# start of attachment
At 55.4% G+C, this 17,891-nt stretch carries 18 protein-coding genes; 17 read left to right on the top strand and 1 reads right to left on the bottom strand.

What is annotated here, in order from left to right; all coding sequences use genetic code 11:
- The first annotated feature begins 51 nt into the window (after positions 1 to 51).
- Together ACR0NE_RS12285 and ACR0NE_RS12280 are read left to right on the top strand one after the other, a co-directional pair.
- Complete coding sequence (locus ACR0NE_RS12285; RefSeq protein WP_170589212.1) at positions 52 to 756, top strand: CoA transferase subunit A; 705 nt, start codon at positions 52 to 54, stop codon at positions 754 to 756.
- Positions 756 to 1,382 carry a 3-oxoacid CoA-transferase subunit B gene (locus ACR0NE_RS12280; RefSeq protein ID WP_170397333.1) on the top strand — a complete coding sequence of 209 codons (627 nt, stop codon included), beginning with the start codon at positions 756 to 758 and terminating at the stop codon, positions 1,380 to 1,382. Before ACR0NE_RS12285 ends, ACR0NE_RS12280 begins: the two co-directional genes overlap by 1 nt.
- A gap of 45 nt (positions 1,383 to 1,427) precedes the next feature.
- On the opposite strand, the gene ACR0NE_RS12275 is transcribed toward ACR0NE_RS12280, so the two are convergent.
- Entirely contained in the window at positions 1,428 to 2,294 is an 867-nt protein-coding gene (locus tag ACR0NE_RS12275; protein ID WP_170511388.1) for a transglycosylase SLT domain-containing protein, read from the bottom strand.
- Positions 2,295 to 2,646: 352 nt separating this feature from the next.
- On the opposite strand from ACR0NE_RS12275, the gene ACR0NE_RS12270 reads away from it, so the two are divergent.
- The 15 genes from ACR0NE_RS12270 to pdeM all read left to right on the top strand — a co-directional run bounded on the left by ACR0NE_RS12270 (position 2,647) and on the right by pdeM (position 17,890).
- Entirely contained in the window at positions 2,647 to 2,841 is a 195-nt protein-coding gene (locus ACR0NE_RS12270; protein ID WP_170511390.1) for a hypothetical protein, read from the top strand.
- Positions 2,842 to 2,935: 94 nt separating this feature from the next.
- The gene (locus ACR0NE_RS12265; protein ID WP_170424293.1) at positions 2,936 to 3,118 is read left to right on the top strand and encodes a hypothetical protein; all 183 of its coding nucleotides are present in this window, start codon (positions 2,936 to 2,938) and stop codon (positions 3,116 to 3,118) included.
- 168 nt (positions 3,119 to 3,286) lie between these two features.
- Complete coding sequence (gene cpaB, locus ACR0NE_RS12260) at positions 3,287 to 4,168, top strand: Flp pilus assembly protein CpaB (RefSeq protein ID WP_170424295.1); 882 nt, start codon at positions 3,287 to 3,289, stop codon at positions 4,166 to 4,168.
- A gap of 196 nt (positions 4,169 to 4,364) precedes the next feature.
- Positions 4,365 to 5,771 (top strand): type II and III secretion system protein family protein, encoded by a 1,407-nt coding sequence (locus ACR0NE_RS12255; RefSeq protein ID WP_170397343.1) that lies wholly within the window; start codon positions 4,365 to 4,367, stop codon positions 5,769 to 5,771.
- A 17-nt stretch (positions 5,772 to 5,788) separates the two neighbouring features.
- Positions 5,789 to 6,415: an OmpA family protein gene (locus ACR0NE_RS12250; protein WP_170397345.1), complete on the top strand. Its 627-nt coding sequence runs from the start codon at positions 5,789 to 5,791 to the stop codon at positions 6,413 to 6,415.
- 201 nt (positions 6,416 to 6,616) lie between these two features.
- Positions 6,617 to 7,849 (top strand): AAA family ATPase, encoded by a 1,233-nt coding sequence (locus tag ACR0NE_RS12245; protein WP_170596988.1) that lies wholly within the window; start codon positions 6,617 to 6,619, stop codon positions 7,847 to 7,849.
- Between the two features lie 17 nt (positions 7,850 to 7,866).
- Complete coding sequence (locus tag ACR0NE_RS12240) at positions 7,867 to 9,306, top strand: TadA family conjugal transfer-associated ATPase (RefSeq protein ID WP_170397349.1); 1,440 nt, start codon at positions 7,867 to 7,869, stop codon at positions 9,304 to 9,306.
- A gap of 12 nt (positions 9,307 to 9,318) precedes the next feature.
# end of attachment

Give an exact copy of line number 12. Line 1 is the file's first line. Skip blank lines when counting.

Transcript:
- The 15 genes from ACR0NE_RS12270 to pdeM all read left to right on the top strand — a co-directional run bounded on the left by ACR0NE_RS12270 (position 2,647) and on the right by pdeM (position 17,890).